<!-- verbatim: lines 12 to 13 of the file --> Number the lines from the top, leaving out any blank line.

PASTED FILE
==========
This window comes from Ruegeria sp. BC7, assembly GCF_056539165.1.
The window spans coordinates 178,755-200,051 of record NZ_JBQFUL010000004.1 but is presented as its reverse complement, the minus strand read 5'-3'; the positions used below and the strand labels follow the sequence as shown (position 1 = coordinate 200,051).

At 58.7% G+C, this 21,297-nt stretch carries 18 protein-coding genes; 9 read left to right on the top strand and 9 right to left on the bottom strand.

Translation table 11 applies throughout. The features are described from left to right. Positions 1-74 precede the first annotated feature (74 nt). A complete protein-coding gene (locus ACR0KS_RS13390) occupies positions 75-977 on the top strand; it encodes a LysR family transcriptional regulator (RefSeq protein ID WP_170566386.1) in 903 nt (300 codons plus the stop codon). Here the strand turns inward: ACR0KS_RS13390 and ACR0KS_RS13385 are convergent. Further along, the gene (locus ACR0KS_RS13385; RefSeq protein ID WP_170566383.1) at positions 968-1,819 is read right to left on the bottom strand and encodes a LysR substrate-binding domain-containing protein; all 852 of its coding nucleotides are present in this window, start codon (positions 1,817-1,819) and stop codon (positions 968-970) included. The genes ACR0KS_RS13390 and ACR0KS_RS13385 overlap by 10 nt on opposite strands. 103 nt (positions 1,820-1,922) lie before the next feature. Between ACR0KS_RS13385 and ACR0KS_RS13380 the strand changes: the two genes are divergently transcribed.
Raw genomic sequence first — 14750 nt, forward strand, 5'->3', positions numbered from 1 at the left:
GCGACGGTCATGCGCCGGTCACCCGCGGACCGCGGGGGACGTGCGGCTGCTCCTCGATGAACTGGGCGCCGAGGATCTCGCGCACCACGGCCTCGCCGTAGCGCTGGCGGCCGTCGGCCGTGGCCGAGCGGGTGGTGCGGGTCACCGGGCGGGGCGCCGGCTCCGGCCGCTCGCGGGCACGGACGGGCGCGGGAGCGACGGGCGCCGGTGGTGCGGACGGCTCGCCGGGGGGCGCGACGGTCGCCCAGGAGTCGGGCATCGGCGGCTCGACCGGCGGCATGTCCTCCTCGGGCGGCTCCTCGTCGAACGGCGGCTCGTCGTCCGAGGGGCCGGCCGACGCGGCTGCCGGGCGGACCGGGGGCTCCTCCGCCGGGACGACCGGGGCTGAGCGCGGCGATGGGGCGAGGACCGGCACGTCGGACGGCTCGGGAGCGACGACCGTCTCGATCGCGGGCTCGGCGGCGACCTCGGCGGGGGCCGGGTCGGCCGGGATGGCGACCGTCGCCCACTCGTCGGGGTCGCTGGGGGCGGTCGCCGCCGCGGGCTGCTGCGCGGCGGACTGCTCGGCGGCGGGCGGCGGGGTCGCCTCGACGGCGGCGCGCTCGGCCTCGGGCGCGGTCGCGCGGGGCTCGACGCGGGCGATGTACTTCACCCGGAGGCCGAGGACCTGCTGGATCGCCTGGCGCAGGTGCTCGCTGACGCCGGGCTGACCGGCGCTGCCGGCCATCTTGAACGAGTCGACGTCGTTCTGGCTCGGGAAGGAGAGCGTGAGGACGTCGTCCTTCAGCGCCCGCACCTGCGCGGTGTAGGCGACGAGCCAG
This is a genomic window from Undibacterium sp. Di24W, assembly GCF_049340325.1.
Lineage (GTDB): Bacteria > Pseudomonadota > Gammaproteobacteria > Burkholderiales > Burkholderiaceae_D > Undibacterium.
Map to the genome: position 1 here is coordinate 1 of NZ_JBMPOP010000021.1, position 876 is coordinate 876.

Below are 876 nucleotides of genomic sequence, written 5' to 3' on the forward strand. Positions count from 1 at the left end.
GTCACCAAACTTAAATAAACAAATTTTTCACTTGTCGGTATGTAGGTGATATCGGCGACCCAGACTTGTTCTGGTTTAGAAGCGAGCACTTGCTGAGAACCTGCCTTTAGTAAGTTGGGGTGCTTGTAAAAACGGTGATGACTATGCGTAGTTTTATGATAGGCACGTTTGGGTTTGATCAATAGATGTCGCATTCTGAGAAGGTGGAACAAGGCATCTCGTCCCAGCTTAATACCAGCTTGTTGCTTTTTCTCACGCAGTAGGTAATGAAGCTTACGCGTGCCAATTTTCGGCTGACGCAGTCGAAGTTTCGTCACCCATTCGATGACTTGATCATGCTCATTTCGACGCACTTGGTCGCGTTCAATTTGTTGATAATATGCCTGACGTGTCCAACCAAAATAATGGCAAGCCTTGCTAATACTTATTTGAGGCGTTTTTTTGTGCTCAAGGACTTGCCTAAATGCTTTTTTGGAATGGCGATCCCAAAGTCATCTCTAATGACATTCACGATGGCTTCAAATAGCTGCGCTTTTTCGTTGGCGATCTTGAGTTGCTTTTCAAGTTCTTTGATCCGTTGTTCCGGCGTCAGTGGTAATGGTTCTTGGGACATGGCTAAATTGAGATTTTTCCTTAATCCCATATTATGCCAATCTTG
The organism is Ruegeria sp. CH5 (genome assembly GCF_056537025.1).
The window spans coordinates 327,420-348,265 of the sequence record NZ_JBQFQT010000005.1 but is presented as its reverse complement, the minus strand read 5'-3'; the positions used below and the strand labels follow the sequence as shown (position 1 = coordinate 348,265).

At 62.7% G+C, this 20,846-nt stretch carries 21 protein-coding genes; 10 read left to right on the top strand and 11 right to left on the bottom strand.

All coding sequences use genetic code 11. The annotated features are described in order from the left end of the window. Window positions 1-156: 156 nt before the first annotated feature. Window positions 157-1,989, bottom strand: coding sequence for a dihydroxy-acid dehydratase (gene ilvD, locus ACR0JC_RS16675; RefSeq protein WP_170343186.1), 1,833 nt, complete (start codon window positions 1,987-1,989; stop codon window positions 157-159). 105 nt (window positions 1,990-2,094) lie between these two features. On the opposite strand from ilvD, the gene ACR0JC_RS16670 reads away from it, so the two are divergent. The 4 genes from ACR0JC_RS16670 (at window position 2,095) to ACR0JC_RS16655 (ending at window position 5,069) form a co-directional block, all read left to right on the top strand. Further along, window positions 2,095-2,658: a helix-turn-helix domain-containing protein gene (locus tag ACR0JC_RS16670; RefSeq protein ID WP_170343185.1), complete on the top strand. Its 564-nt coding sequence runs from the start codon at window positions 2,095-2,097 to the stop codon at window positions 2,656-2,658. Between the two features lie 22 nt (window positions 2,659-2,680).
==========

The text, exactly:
The organism is Ruegeria sp. CH5 (genome assembly GCF_056537025.1).
The window spans coordinates 327,420-348,265 of the sequence record NZ_JBQFQT010000005.1 but is presented as its reverse complement, the minus strand read 5'-3'; the positions used below and the strand labels follow the sequence as shown (position 1 = coordinate 348,265).